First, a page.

ASPCA Estimates Number of Pets Living in Poverty with Their Owners Could Exceed 24.4 Million Due to COVID-19 Crisis

More than 4.2 million dogs, cats and other animals anticipated to enter poverty in the next 6 months; ASPCA helping to meet urgent needs of pet owners by improving access to affordable veterinary care
August 18, 2020

NEW YORK – The ASPCA® (The American Society for the Prevention of Cruelty to Animals®) today released new data showing that more than 4.2 million pets in the U.S. are likely to enter poverty in the next six months as a result of the COVID-19 crisis. With the potential for a sustained national unemployment rate of 10 percent, the total number of animals living in poverty with their owners could rise to more than 24.4 million dogs, cats, horses and other animals—a 21 percent increase in the number of animals living in poverty compared to pre-COVID estimates (February 2020).

“The economic impact of the COVID-19 crisis on families could create severe challenges and consequences for millions of pets,” said Matt Bershadker, ASPCA President & CEO. “We need to help families care for and keep their animals at home when appropriate by improving access to critical medical services, pet food, and supplies in communities that need them most. Because of the deep bond between pets and people, and the severe impacts of poverty on both, the future of animal welfare lies in providing these services and working collaboratively to ensure financial conditions never put pets in jeopardy or prevent pet owners from experiencing the joy and companionship that comes from having animals in their lives.”

ASPCA research shows that a lack of affordable veterinary care and limited access to spay/neuter services are important potential contributors to pet relinquishment and that many of these challenges can be effectively alleviated with improved access to resources. Responding to these insights, the ASPCA has launched programs and partnerships in Los Angeles, Miami and New York City to make veterinary care more accessible and affordable and improve the health and welfare of dogs and cats.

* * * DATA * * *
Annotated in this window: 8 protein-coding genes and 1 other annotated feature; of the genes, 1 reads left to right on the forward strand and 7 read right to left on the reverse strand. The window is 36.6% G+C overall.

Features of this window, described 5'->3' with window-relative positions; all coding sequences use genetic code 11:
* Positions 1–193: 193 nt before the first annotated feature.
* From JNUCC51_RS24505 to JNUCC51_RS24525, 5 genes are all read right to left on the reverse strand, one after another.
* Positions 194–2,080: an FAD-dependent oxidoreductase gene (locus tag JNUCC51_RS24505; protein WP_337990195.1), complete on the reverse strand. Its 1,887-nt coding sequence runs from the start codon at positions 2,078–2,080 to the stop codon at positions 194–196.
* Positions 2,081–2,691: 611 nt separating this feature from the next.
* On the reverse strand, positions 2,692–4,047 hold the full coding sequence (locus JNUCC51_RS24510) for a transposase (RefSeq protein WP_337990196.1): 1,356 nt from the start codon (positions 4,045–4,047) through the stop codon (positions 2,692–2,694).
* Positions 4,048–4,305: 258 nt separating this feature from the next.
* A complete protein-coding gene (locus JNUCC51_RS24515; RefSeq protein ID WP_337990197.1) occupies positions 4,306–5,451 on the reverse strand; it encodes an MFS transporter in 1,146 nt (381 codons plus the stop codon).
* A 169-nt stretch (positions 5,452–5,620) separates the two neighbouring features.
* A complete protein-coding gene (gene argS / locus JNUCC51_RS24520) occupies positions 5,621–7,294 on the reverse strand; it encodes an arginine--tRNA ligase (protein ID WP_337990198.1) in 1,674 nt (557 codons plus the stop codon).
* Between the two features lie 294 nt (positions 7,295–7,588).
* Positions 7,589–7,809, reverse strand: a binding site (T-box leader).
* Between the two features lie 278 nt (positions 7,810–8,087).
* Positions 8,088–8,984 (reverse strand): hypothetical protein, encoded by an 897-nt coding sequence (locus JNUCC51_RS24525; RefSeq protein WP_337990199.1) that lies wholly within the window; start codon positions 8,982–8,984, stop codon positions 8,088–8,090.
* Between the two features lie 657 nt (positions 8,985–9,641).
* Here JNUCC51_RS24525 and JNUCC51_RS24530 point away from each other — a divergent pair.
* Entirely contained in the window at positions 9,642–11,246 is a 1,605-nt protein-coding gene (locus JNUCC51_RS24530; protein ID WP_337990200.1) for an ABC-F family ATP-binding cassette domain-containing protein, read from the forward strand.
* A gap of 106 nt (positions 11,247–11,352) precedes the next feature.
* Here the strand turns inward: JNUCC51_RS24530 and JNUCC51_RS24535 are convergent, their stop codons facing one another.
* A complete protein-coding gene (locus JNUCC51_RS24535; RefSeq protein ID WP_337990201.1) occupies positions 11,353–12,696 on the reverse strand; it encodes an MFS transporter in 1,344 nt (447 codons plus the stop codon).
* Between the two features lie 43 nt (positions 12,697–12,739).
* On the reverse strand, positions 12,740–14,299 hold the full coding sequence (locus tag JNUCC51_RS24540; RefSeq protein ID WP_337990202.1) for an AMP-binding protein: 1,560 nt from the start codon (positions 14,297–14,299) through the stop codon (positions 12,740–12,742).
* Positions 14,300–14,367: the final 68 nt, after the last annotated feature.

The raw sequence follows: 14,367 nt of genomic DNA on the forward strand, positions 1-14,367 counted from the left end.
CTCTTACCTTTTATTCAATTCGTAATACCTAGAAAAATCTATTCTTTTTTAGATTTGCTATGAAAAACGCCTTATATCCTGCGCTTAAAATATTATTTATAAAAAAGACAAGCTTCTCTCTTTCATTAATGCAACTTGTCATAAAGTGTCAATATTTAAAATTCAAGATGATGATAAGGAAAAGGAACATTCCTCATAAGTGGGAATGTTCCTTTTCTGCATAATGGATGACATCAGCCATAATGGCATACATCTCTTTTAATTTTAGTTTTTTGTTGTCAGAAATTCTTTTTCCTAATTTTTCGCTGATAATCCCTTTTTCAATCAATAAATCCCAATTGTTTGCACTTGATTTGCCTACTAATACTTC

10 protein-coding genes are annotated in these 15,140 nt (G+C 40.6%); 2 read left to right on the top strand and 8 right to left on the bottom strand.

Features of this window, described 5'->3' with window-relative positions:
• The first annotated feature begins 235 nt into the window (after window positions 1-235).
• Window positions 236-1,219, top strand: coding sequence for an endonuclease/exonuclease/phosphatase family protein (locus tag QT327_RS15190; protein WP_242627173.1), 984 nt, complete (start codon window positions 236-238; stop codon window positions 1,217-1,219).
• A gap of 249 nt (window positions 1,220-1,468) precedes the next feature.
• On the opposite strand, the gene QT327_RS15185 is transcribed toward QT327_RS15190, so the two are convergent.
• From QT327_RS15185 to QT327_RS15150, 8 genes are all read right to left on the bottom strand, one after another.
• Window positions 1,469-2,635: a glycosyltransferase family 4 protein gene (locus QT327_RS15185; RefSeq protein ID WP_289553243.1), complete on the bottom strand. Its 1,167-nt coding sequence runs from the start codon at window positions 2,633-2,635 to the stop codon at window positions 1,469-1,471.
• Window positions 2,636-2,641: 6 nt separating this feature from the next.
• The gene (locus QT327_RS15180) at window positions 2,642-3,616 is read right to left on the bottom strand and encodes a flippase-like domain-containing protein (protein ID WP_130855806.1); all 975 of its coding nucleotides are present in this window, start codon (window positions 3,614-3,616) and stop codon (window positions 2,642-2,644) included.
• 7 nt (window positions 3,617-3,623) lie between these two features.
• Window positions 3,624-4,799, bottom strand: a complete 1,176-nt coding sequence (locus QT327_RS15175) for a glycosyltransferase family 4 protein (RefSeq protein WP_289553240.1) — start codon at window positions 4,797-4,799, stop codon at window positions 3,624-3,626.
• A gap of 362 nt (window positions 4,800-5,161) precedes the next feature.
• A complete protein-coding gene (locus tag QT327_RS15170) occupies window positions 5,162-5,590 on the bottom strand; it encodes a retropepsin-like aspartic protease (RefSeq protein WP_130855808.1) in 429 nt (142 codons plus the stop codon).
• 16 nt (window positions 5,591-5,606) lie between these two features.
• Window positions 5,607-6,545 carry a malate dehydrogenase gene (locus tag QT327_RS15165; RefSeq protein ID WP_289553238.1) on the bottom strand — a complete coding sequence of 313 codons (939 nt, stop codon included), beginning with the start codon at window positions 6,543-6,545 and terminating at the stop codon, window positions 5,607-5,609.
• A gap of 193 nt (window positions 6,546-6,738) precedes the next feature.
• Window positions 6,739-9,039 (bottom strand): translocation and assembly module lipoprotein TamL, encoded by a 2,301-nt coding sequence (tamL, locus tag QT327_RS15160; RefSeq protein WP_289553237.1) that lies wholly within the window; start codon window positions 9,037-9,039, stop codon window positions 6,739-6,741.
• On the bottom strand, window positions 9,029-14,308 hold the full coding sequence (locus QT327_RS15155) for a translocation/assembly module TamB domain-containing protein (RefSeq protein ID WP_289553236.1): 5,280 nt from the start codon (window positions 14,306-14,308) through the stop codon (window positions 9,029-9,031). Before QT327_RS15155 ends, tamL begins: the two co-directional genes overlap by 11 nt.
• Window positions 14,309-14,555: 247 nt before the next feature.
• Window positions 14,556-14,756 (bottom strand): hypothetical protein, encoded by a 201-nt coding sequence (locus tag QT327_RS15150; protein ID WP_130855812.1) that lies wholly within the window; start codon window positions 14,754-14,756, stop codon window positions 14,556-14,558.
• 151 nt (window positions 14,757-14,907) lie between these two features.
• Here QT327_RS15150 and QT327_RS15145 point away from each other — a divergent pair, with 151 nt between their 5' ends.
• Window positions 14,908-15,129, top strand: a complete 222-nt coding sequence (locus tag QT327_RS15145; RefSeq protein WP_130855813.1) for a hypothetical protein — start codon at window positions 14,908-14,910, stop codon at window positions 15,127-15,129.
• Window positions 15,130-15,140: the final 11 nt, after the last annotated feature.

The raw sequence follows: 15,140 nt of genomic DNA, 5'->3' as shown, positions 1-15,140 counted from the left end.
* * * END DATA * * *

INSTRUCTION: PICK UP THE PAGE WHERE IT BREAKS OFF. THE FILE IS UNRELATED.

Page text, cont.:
Through its Community Veterinary Centers in Liberty City, Miami and the South Bronx in New York City, the ASPCA provides partially and fully subsidized care to dogs and cats, including preventive services like vaccinations, treatment for infections and other minor issues, urgent care for sick animals and spay/neuter surgeries. In addition, the ASPCA Animal Hospital in New York City offers advanced care services for pets in low-income households. With this continued work, the ASPCA strives to serve as a foundation for the development of new, more affordable medical protocols that can be shared with the veterinary community to elevate welfare efforts across the country.

Additionally, the ASPCA works with lawmakers to expand pet-friendly housing policies by removing housing barriers for low-income and homeless pet owners and recently called on policy makers to limit eviction proceedings during the pandemic to ensure that people and pets have a safe and secure place to call home as the COVID-19 crisis unfolds.

In March, the ASPCA launched its $5 million COVID-19 Relief & Recovery Initiative to bring lifesaving services to pet owners and animals most in need and provide $2 million in grant funding to more than 50 animal welfare organizations across 30 states. As part of its response effort, the ASPCA launched regional pet food distribution centers in several cities to provide more than 1,800 tons of emergency food for dogs, cats, and horses to struggling owners. By providing access to free pet food, supplies, veterinary care, emergency boarding and information, the ASPCA is comprehensively addressing the most urgent needs of pet owners and animal shelters across the country, helping to keep animals safe and healthy. Since launching its COVID-19 Relief & Recovery Initiative, the ASPCA has helped more than 268,000 dogs, cats and horses across the country.

For more information on the ASPCA’s efforts to help pets living in poverty, please visit